Ever-tighter rules mean workshops need to take advantage of training opportunities
With talk in the news of dirty air affecting public health means it’s down to the independent sector to have the tools and technical know- how to service these parts or risk losing business to other garage networks and franchise dealers. But where can they go to learn about the latest systems?
Julian Goulding, UK Marketing Manager at Delphi, says that technicians can benefit from enrolling onto the firm’s ‘Understanding Emissions’ course, that focuses on helping workshops diagnose and fix petrol faults without hassle. “Delphi’s ‘Understanding Emissions’ covers diagnosing petrol faults using the exhaust emissions data, looking at gases coming out of petrol vehicles and related ECU controls”, said Goulding. “It’s a one day course and the aim is to be able to accurately diagnose engine management faults”, adding that the firm also runs a ‘Diesel Emissions Exhaust After Treatment’ programme, allowing garages to repair EGR valves, DPFs and AdBlue systems effectively.
Similarly, exhausts manufacturer Klarius Products has run its IMI accredited scheme for over a year, with further plans to launch a second level instalment later this year. Doug Bentley, Head of Research and Development at the firm, explains more. “The Emissions Control Training is a scheme aimed at technicians operating in independent garages. The course is modular and runs over two days; covering new technology, best practice, legislation and failure modes regarding exhausts, catalytic converters, DPFs and additive systems”. He adds. “The course is held in various locations around the country with four modules offered in level one”.
DIAGNOSIS AND PROLONGIVITY
Although it seems imperative to train-up staff, Mark Blinston, Commercial Director at BM Catalysts, mentions that a large proportion of garages are still misdiagnosing DPFs, usually ending up with the clogged filter returning to the workshop or sent off for regeneration. “The issues garages are typically facing is a lack of understanding and awareness for the DPF to go faulty in the first place”, said Blinston. “One problem factor we hear of is that a DPF comes to the end of its life cycle but the technician forgets to reset the ash counter on the ECU during replacement. The car then thinks it’s still full of ash and before you know it, a warning light appears on the dashboard”. Delphi’s Julian Goulding agrees. He said. “The main issue is the correct diagnosis of what has caused the issue on the DPF to fail”.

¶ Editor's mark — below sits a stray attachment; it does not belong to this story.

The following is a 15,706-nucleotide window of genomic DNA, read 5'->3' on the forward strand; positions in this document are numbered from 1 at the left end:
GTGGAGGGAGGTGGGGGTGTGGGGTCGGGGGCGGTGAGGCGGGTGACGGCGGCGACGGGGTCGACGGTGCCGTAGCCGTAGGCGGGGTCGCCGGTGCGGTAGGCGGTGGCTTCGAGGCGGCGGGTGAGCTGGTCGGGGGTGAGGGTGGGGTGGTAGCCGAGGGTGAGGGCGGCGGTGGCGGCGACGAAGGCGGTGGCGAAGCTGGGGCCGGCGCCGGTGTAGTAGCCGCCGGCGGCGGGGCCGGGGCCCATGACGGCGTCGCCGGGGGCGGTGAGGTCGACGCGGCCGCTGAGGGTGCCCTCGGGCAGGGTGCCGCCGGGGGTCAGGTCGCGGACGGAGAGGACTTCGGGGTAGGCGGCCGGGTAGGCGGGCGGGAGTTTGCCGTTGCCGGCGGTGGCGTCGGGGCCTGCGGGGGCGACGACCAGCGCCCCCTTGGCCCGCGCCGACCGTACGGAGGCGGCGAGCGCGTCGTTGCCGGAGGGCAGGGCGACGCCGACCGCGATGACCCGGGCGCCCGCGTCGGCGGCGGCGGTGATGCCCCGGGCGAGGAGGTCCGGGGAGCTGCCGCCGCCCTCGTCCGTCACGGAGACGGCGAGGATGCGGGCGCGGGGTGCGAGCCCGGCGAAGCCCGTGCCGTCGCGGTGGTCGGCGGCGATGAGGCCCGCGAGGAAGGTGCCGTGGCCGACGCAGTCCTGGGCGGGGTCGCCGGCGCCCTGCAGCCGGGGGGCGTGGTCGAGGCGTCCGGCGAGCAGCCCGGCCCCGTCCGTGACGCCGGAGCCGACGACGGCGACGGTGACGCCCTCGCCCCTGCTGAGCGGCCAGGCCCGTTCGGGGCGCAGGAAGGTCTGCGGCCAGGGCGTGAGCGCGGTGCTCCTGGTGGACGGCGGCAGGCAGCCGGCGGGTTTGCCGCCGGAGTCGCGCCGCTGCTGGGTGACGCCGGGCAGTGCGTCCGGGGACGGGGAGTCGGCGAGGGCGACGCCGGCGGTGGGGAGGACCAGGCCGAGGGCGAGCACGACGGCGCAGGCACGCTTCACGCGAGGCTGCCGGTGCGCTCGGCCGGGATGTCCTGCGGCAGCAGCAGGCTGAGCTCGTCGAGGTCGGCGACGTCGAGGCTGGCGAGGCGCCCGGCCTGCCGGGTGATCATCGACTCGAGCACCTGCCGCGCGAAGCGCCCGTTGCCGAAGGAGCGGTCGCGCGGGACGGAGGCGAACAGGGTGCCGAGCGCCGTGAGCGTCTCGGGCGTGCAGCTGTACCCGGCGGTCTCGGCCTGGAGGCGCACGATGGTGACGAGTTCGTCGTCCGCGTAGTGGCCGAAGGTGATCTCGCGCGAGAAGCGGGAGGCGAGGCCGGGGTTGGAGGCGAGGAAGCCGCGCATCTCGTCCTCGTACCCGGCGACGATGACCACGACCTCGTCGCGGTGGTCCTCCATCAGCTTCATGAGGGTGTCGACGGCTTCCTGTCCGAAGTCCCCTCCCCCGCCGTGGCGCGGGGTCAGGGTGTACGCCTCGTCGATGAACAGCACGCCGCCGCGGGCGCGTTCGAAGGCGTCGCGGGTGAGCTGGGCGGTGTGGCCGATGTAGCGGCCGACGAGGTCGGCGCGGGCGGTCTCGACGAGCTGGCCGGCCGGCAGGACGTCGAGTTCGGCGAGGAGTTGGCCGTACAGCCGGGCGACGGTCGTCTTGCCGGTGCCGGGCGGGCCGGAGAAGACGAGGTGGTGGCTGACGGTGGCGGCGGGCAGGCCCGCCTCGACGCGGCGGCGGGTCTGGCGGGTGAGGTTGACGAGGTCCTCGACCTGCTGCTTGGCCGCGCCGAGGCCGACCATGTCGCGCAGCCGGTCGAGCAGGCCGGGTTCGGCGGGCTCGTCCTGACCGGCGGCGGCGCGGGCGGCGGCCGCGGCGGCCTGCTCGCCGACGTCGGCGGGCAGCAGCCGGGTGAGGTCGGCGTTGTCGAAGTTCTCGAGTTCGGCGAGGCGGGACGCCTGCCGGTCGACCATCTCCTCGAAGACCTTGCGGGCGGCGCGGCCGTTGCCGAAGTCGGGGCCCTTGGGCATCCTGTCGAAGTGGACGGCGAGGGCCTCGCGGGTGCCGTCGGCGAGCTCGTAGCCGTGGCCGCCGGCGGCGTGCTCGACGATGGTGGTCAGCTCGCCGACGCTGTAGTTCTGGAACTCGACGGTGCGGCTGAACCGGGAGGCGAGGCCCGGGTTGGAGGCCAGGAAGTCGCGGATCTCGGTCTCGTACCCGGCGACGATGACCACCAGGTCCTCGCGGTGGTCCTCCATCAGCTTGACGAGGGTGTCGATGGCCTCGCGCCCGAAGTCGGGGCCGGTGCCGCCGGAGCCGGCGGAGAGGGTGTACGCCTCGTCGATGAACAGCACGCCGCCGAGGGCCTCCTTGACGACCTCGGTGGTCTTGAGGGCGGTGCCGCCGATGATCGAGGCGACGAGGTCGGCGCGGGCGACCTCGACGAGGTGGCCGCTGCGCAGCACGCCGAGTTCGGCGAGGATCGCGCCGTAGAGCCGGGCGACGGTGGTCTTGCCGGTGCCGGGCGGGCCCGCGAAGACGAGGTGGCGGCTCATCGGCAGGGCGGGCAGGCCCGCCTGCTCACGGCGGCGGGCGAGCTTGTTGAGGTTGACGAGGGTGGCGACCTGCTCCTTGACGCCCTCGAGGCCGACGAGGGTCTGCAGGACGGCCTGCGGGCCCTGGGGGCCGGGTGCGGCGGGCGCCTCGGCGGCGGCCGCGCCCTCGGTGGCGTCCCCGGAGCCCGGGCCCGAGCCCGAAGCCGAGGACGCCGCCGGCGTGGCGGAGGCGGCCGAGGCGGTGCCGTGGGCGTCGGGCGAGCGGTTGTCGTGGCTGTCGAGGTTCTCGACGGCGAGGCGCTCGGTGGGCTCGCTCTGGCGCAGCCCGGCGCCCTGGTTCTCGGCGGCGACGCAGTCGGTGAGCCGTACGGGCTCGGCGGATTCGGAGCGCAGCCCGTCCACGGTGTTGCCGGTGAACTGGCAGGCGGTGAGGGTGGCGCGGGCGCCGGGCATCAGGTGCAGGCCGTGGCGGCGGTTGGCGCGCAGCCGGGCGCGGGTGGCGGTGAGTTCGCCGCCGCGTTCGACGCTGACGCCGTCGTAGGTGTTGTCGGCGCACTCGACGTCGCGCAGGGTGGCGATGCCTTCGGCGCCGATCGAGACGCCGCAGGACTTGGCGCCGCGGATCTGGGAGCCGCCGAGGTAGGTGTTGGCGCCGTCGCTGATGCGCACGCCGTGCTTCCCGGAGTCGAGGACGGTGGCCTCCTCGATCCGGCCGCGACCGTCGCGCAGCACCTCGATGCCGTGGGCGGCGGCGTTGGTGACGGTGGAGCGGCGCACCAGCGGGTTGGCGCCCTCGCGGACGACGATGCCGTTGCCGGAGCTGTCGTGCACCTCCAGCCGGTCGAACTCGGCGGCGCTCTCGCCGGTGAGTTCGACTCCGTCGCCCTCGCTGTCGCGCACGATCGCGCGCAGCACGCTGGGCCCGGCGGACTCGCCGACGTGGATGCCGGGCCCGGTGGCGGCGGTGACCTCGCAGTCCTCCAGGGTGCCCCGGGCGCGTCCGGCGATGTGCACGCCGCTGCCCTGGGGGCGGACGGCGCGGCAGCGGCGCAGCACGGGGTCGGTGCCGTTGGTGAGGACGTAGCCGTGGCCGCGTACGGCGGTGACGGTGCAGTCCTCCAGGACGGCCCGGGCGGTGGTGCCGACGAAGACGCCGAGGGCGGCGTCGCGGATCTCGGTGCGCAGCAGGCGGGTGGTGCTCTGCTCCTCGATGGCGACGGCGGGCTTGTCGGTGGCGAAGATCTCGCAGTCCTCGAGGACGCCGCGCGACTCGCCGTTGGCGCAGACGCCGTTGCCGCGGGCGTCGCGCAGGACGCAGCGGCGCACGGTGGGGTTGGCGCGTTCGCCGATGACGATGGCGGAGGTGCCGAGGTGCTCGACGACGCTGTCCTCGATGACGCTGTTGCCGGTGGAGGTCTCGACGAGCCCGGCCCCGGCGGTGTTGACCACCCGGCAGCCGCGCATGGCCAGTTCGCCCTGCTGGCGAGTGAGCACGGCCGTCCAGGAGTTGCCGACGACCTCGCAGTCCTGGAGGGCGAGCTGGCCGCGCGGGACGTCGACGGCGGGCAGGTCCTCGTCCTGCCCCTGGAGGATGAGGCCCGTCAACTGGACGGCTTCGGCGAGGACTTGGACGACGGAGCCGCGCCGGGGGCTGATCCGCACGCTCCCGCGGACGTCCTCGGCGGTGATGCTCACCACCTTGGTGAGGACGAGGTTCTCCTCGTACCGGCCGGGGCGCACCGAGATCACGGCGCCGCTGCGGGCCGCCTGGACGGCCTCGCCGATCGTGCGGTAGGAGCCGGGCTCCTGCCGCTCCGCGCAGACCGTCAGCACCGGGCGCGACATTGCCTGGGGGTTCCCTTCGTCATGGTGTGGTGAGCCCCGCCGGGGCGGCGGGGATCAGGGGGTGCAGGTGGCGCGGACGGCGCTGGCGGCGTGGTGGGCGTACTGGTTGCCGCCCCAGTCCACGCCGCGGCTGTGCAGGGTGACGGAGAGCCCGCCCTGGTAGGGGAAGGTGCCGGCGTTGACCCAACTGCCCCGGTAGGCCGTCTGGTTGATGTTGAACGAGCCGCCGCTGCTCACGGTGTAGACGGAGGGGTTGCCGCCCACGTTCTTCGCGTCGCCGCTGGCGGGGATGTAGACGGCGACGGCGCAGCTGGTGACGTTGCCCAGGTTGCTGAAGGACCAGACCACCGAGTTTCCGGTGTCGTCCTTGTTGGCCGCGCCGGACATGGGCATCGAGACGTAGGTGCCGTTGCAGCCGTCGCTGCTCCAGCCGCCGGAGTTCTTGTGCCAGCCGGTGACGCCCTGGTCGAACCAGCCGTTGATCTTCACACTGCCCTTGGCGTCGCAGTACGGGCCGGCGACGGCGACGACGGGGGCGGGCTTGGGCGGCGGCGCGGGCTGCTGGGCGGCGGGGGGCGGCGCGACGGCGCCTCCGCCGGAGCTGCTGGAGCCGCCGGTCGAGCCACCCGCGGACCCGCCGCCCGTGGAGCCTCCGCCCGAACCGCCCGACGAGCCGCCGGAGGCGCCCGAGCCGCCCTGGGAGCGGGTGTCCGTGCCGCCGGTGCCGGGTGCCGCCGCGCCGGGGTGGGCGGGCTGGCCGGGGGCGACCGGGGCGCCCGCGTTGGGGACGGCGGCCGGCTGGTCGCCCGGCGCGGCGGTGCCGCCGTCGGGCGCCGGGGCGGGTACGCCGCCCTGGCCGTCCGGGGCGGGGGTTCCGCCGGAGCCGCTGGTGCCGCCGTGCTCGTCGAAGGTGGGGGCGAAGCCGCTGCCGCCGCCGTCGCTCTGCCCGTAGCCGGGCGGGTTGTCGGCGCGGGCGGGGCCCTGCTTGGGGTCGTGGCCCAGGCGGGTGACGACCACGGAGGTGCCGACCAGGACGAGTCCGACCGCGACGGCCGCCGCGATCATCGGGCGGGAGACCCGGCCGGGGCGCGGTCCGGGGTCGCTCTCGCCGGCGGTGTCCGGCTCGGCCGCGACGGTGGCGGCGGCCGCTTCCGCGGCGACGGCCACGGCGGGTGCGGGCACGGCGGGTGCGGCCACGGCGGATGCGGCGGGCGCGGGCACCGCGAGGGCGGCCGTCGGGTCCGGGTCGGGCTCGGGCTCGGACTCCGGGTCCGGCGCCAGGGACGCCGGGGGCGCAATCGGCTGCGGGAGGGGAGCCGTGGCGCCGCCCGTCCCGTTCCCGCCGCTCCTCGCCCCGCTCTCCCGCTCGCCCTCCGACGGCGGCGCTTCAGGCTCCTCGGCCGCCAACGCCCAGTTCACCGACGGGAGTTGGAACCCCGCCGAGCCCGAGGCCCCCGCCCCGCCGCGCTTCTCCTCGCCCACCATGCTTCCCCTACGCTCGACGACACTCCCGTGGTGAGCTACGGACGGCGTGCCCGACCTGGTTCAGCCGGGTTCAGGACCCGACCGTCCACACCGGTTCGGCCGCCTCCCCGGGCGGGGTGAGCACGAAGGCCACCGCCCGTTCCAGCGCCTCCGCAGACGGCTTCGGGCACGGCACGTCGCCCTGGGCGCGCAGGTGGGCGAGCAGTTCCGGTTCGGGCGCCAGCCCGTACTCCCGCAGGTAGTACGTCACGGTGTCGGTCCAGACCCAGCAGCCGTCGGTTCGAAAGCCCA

Speaking about its catalyst and exhaust portfolio, Paul Newby, Commercial Director of EEC, explains that the
manufacturer’s parts contain a 409L (low carbon) steel grade providing added corrosion protection and durability while complying to industry standards. “All of our catalytic converters metal work elements are formed from stainless steel” said Newby. “The 409L steel grade features a specific amount of nickel and chromium on the substrate with high temperature corrosion resistance characteristics. Our exhausts, flanges and hooks are typically stainless steel coated with aluminum for high level corrosion resistance as well”.
In the near future, petrol- powered vehicles may have filters akin to a DPF fitted as standard. VAG plans to fit the first GPF (gasoline particulate filters) on the Tiguan and Audi A5 from next month, while the Group predicts around seven million of its models will incorporate this technology by 2022. VAG also claims that the new filters contain the same properties found in modern diesels and can reduce soot particles up to 90 percent.
Meanwhile, there will be many opportunities for workshops to clean or replace DPFs for some time yet, as despite the bad headlines, new diesel registrations are relatively unaffected. “As with the introduction of any new technology, significant uptake is going to take time for full EVs with a technology yet to be fully proven .” said Klarius’ Doug Bentley. EEC’s Paul Newby concurs. “We’ve seen strong growth in DPF sales and for the foreseeable future we will continue to see an increase in this area”.
As the old saying goes, ‘It’s better late than never’, a slogan some garages may act on if they don’t get to grips with the new emission laws, technologies and training soon to remain competitive and in business.